After searching in vain for solutions to the exercises in this book, I decided to start documenting my solutions with the hope that it might provide encouragement to others like me on the path of self-study.
On the note of self-study, I would like to provide some feedback to those who have just begun or are contemplating using this book to learn computer vision. Firstly, if you don’t know this already (I didn’t), multiple view geometry is just one, albeit major, facet of computer vision, not the whole of it. You might want to first explore computer vision breadth-wise before you decide to commit to this one particular area.
Secondly, I found this book to be more of a compendium of research papers on multiple view geometry rather than an introductory textbook for beginners in the field. So if you’re starting from scratch like me, I strongly recommend becoming conversant with projective geometry, probability & statistics, linear algebra, calculus, optimization and some image processing, before attempting the material, to get the most out of it.
Finally, if you put in the work, you will find the material to be rewarding. Through this book, I’ve been able to learn things that I didn’t even know were possible. It has literally broadened my horizons (pun intended).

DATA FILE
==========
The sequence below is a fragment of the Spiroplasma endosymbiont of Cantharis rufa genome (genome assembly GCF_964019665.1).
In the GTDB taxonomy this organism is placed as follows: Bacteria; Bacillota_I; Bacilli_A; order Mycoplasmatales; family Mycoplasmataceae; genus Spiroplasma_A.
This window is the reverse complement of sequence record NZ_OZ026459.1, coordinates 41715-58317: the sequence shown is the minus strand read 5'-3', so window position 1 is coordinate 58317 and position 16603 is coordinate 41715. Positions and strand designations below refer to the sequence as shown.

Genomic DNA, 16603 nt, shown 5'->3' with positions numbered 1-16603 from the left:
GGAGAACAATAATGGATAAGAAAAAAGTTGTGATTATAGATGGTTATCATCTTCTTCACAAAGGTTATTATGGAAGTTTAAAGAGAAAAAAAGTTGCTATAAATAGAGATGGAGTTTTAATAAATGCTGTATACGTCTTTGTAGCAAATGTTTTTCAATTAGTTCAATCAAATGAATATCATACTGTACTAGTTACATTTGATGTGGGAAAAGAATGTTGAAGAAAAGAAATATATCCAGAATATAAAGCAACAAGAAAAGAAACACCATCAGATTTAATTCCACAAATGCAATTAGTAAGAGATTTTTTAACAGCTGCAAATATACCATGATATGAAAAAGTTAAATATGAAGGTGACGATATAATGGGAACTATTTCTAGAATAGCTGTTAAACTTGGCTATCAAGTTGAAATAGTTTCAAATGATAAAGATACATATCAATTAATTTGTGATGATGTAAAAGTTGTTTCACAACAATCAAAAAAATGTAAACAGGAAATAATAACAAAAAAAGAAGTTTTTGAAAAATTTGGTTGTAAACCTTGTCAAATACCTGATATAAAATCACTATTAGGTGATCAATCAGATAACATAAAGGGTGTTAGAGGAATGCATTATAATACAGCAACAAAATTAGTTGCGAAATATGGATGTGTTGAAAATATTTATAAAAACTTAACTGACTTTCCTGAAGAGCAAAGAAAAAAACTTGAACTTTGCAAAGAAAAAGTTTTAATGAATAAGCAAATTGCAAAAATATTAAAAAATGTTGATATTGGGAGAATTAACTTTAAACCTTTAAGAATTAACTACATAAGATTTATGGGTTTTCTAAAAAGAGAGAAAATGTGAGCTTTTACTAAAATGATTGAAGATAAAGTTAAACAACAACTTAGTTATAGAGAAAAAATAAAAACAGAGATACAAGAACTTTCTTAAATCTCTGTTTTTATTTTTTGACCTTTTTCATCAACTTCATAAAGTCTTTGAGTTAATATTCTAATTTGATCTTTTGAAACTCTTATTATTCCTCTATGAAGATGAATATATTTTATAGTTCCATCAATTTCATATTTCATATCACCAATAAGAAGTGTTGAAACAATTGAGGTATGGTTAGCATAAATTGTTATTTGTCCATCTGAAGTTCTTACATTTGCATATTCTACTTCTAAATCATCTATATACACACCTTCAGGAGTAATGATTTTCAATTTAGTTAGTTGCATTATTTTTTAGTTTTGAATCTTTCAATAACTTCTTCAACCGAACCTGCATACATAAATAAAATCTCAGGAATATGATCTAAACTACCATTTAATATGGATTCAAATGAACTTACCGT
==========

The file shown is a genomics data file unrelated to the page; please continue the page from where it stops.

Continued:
I strongly recommend that you try to attempt the exercises yourself before looking at the solutions. Even if you initially feel that you’re making no progress, the mind is a strange and wonderful instrument and you might just get the answer after a restful nap.
My answers are organized into chapters just like in the book. If you’re satisfied with your attempt and feel that you can’t proceed without help or you just want to confirm your answer then take a look! Click on the chapter’s name to go to my solutions for that chapter or use the numbered link to go directly to the chosen exercise.
If you are finding it hard to grasp the ideas in this chapter, I suggest going through an introductory text on projective geometry. One book I highly recommend is “Introduction to Projective Geometry” by C.R. Wylie Jr. I also recommend that you play with the interative 3D graphs that are part of the solution set for the book on this blog. Just hit the “View in GeoGebra” link and modify the lines and conics to get a feel for perspective projection. The point $C$ is the center of projection, the image plane is $z = 0$ and the object plane is $y = 0$.
Here are quicklinks to the exercise solutions in this chapter.
This chapter discusses determining the lower bounds of the bias and variance of an estimator, and measuring the uncertainty in the estimated parameters. The lower bound for the bias gives us a good benchmark to measure the performance of any new estimation algorithm, and the uncertainty measure helps us figure out how reliable the results are for any given input.comments powered by Disqus